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"America has two great dominant strands of political thought - conservatism, which, at its very best, draws lines that should not be crossed; and progressivism, which, at its very best, breaks down barriers that should never have been erected." -- Bill Clinton, Dedication of the Clinton Presidential Library, November 2004

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Monday, March 17, 2003


Dean Too Far Left?

posted by Scott at Monday, March 17, 2003 permalink View blog reactions
That's the question being asked at in an article titled, "Democrats seek another Clinton." Citing his support of civil unions and universal health insurance, Tom Curry posits that Dean "might not be able to win the general election." The biggest figure lending weight to this theory of late is Garry South, Gray Davis's reelection advisor.

It appears to be a legitimate concern from a party heavyweight until one looks a bit closer. South is on record as having the goal of "beating the bejesus out of George W. Bush" in 2004. He's also on record as subscribing to the theory that "antiwar" always translates to "soft on national defense" in the minds of everyday voters. (Many would argue that's changed greatly in light of the recent foreign policy moves of George W. Bush.)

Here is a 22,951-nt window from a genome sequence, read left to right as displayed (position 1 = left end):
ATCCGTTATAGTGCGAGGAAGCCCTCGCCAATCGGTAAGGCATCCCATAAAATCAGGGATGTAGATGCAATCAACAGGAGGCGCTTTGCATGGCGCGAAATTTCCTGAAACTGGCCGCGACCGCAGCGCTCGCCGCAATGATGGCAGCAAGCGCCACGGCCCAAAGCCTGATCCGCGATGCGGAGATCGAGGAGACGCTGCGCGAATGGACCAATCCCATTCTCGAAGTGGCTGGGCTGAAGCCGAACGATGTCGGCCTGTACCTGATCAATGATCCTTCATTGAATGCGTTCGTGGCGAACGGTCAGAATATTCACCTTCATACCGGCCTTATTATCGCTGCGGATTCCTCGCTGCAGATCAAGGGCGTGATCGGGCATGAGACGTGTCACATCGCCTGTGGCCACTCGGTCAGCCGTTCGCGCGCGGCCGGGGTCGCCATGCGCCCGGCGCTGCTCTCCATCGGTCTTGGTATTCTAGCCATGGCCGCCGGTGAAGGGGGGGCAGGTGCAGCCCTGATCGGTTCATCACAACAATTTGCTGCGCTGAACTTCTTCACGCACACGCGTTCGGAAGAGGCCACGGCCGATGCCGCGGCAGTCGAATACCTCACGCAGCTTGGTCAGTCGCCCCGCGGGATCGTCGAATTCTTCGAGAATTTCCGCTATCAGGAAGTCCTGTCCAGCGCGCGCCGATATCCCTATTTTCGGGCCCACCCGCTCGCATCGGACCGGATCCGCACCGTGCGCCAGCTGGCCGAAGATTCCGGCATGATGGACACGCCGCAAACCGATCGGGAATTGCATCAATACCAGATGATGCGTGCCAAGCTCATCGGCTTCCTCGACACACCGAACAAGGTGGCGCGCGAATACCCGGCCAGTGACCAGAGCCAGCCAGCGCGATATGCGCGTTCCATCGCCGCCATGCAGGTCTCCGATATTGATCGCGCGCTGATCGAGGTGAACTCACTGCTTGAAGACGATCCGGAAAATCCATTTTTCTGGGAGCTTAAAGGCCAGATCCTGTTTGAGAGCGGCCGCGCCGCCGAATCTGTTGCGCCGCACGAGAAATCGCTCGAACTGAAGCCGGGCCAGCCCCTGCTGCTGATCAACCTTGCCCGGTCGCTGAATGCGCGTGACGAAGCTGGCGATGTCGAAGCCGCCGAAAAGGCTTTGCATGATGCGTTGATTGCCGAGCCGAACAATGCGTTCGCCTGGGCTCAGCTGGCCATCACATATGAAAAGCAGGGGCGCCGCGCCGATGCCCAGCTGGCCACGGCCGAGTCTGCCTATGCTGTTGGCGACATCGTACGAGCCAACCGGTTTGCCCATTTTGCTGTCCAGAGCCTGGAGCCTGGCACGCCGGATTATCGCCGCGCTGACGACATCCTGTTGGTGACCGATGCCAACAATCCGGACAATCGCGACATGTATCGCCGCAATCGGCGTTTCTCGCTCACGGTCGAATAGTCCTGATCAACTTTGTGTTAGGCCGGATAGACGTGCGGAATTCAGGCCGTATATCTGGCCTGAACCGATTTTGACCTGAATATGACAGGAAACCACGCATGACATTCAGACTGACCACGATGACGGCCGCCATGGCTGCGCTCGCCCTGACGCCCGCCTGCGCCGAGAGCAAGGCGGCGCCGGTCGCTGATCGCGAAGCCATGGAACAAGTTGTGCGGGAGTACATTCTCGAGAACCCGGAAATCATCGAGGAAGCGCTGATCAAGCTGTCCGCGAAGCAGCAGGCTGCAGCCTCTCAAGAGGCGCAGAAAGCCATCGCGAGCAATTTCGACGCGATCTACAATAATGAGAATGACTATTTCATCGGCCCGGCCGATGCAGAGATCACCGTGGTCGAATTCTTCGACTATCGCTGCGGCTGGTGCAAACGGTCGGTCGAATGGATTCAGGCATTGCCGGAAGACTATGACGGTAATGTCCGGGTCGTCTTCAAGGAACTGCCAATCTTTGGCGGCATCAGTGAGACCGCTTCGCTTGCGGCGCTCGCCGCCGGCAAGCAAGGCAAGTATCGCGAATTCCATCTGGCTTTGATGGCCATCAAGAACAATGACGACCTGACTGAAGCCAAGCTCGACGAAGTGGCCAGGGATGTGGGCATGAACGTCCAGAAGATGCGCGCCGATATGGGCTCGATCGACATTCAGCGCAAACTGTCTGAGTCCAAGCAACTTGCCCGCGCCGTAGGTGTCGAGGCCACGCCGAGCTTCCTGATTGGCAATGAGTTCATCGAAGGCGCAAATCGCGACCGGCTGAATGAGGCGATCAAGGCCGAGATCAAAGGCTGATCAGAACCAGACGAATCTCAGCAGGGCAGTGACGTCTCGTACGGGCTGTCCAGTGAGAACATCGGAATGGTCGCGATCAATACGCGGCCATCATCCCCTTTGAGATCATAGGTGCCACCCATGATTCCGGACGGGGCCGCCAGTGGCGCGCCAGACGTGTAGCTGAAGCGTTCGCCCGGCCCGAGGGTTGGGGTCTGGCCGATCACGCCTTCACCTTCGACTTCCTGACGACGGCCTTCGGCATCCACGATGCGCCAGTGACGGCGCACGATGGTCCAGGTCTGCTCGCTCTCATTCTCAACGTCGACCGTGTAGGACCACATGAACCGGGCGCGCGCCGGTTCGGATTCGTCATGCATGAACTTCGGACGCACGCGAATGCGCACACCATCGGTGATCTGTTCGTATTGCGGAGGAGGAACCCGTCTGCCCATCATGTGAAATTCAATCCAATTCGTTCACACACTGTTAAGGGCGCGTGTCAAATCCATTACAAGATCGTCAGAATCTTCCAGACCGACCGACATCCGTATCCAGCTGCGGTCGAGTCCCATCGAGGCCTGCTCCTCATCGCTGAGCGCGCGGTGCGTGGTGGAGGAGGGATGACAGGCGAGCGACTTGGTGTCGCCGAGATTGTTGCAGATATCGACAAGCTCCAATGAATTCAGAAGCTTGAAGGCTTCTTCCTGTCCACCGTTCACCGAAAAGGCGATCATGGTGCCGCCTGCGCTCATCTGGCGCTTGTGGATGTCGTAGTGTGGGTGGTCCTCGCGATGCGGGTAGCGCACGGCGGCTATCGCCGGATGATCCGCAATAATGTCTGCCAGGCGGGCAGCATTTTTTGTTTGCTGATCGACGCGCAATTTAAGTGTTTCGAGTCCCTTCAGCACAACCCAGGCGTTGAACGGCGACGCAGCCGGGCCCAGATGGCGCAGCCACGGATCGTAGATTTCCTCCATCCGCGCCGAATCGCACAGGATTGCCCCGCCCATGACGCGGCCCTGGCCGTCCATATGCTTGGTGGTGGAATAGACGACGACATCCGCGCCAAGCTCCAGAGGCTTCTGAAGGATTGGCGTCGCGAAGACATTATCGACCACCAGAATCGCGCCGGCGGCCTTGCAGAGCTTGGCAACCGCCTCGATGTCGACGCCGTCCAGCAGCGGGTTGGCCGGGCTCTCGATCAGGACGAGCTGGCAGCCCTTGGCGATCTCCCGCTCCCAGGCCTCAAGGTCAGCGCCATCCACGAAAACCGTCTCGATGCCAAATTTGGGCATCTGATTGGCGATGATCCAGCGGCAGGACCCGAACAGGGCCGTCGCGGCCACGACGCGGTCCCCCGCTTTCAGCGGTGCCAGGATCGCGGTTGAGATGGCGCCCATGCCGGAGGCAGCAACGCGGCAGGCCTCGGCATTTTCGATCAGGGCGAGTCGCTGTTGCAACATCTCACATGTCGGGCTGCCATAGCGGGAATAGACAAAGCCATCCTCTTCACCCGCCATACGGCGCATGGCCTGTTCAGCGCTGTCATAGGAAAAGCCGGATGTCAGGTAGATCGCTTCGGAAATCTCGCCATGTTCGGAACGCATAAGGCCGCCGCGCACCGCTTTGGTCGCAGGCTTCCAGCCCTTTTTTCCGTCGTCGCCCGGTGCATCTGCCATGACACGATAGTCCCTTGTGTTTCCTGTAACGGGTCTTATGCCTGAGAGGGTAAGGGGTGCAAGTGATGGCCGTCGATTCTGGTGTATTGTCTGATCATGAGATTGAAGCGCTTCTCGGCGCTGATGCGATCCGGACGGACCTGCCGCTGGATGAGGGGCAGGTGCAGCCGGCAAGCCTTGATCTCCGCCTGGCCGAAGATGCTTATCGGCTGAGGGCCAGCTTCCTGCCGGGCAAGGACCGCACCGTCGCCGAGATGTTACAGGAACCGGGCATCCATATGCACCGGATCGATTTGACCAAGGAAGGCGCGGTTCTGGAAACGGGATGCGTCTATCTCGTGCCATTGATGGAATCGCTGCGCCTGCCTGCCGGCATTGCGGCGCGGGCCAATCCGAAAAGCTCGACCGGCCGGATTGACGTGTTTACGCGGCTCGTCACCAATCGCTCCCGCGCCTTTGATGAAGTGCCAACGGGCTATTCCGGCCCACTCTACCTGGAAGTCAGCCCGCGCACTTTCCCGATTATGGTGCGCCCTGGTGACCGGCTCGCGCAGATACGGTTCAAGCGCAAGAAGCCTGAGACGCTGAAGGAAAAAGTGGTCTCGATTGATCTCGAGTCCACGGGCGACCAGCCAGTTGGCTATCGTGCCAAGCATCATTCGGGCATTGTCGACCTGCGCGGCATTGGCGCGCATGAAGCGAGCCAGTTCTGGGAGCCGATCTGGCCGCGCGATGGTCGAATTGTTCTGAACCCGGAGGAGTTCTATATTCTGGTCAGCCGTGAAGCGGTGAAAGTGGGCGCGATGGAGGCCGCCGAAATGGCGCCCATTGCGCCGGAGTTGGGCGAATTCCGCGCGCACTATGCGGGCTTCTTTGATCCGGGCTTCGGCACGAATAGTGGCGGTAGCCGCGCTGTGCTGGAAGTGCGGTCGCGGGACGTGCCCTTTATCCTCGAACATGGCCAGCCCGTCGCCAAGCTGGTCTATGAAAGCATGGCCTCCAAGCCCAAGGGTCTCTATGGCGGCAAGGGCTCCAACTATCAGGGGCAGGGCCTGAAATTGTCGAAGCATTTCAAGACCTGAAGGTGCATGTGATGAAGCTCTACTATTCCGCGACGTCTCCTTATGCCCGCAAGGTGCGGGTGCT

While Garry South has made his intention clear to work for the Democratic presidential nominee in 2004, he's also made it clear that he hopes to help choose who that nominee is. The smart money says he's leaning towards Davis friend Kerry. One gets the impression though, that Clark, Graham, Edwards, Lieberman, or Gephardt would do. Hopefully, Dean will be able to outrun the "weak dove" meme and win over (or silence) powerbrokers like South in the process.


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About Nation-Building

Nation-Building was founded by Aziz Poonawalla in August 2002 under the name Dean Nation. Dean Nation was the very first weblog devoted to a presidential candidate, Howard Dean, and became the vanguard of the Dean netroot phenomenon, raising over $40,000 for the Dean campaign, pioneering the use of Meetup, and enjoying the attention of the campaign itself, with Joe Trippi a regular reader (and sometime commentor). Howard Dean himself even left a comment once. Dean Nation was a group weblog effort and counts among its alumni many of the progressive blogsphere's leading talent including Jerome Armstrong, Matthew Yglesias, and Ezra Klein. After the election in 2004, the blog refocused onto the theme of "purple politics", formally changing its name to Nation-Building in June 2006. The primary focus of the blog is on articulating purple-state policy at home and pragmatic liberal interventionism abroad.